When traditional fish fly

KAPAIA — The symphony of “oohs” and “aahs” described the fascination of keiki from the Lihue Hongwanji Preschool, who took a walking tour under the canopy of koi nobori, last week in Kapaia Valley.

Inspired by a photograph taken in 1935 of Kapaia residents celebrating Japanese Boys Day, Laraine Moriguchi spearheaded an effort to resurrect the tradition of flying koi nobori, translated to mean climbing carp.

“This year, we have more than 300 koi nobori flying,” Moriguchi said. “Eventually, we want to have at least 600 koi nobori. The total represents the number of people who lived in the Kapaia area during its heyday in the sugar plantation era.”

She said they are still setting up fish and everything should be in place by Tuesday, the designated Boys Day.

The sight of the flying fish has already captured the attention of people who find the valley after seeing koi nobori flying while driving past on Kuhio Highway.

In Japan, the fifth day of the fifth month was traditionally known as Tango no Sekku and was a celebration for boys.

Girls have their own festival, falling on the third day of the third month and known as Hina Matsuri, or Doll Festival.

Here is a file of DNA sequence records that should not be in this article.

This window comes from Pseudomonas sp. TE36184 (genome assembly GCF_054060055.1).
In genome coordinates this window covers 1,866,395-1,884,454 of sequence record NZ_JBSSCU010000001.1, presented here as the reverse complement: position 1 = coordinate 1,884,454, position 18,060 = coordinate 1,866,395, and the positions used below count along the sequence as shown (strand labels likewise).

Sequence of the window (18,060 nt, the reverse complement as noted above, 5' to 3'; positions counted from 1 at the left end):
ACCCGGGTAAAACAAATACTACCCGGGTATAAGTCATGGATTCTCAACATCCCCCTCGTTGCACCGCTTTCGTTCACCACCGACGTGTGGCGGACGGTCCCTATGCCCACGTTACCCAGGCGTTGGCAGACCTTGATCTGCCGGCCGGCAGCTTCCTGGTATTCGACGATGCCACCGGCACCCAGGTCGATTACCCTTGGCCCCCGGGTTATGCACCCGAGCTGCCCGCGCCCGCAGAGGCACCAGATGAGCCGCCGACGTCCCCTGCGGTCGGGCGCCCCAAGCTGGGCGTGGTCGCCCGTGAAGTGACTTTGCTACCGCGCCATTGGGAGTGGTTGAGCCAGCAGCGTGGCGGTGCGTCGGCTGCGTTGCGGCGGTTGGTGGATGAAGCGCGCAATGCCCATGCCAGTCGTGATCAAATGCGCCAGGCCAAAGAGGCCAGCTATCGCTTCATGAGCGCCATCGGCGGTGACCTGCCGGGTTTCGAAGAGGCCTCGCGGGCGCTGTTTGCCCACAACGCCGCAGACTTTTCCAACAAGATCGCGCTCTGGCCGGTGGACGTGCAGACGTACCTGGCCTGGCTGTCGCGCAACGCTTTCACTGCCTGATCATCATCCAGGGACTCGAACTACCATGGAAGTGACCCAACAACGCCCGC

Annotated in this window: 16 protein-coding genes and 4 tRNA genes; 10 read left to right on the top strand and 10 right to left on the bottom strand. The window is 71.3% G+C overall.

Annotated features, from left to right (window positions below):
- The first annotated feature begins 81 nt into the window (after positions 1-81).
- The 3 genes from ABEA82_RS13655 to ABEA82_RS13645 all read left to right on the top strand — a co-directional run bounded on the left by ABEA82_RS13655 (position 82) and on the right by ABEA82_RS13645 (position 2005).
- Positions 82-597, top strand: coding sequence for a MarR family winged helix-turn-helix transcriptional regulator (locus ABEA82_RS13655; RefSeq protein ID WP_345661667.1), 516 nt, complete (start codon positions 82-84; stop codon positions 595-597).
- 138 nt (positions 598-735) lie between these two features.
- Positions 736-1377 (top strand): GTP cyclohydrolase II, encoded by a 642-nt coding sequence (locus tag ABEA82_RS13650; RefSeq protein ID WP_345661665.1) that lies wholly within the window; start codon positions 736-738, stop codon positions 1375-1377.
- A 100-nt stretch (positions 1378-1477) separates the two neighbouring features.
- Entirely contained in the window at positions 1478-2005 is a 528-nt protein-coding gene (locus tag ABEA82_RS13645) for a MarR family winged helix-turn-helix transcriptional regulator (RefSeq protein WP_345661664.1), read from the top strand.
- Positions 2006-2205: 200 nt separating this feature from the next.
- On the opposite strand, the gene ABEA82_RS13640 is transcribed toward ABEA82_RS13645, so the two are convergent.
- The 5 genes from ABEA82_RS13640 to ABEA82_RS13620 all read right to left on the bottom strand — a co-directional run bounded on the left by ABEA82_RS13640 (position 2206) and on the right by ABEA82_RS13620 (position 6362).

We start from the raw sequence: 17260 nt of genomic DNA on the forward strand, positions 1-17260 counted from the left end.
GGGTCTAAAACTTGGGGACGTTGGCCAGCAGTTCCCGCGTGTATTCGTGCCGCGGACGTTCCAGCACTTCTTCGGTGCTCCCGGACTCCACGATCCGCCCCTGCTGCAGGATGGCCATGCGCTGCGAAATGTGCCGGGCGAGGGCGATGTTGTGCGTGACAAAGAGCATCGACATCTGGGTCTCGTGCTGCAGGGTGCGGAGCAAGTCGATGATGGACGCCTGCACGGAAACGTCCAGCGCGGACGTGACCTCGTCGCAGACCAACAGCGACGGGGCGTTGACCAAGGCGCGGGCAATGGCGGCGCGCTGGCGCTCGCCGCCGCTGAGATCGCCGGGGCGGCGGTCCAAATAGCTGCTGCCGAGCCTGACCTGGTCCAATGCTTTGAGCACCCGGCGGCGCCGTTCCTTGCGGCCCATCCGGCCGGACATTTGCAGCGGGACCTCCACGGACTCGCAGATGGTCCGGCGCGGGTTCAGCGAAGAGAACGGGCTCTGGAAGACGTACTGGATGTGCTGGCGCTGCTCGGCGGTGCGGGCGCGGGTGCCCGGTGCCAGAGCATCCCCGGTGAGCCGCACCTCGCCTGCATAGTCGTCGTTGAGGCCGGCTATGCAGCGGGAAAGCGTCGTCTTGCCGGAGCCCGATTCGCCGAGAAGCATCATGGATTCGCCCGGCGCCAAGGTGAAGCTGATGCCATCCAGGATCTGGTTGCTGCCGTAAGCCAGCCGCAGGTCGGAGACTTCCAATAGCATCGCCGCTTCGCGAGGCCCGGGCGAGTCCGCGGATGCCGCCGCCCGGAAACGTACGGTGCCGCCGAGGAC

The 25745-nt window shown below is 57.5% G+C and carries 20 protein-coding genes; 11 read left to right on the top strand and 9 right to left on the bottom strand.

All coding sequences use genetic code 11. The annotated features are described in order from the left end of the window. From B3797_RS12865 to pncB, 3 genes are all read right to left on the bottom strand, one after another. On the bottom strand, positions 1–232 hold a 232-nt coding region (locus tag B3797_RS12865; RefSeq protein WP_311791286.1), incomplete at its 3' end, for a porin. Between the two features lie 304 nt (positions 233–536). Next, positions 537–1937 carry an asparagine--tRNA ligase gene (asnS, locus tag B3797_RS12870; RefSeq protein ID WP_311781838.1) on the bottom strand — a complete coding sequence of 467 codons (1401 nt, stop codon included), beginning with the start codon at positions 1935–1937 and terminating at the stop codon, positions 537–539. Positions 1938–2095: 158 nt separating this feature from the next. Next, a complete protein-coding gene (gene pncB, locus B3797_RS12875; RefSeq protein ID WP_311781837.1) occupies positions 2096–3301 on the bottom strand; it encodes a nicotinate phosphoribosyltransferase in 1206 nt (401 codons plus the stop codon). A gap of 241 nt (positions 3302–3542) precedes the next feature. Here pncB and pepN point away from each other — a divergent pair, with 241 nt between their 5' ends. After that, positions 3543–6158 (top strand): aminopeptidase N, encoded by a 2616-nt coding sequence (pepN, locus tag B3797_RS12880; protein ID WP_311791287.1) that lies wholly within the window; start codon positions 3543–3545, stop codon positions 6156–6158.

During the boys day celebration, families with boys fly huge carp-shaped streamers or wind socks which are called koi nobori. The flying carp symbolizes strength and success and is derived from Chinese legend, where a carp swam upstream to transform into a dragon.

Accompanying the koi nobori on the outside of the home, families often display dolls representing warriors and other folklore heroes.

Similarly, the Kapaia Valley displays cutouts of some of the traditional Japanese folklore heroes.

The koi nobori came to Hawaii with the Japanese people who were brought in to labor on the sugar plantations. In 1948, Boys Day was changed to Children’s Day, a national holiday in Japan when families celebrate the healthy growth and happiness of children.


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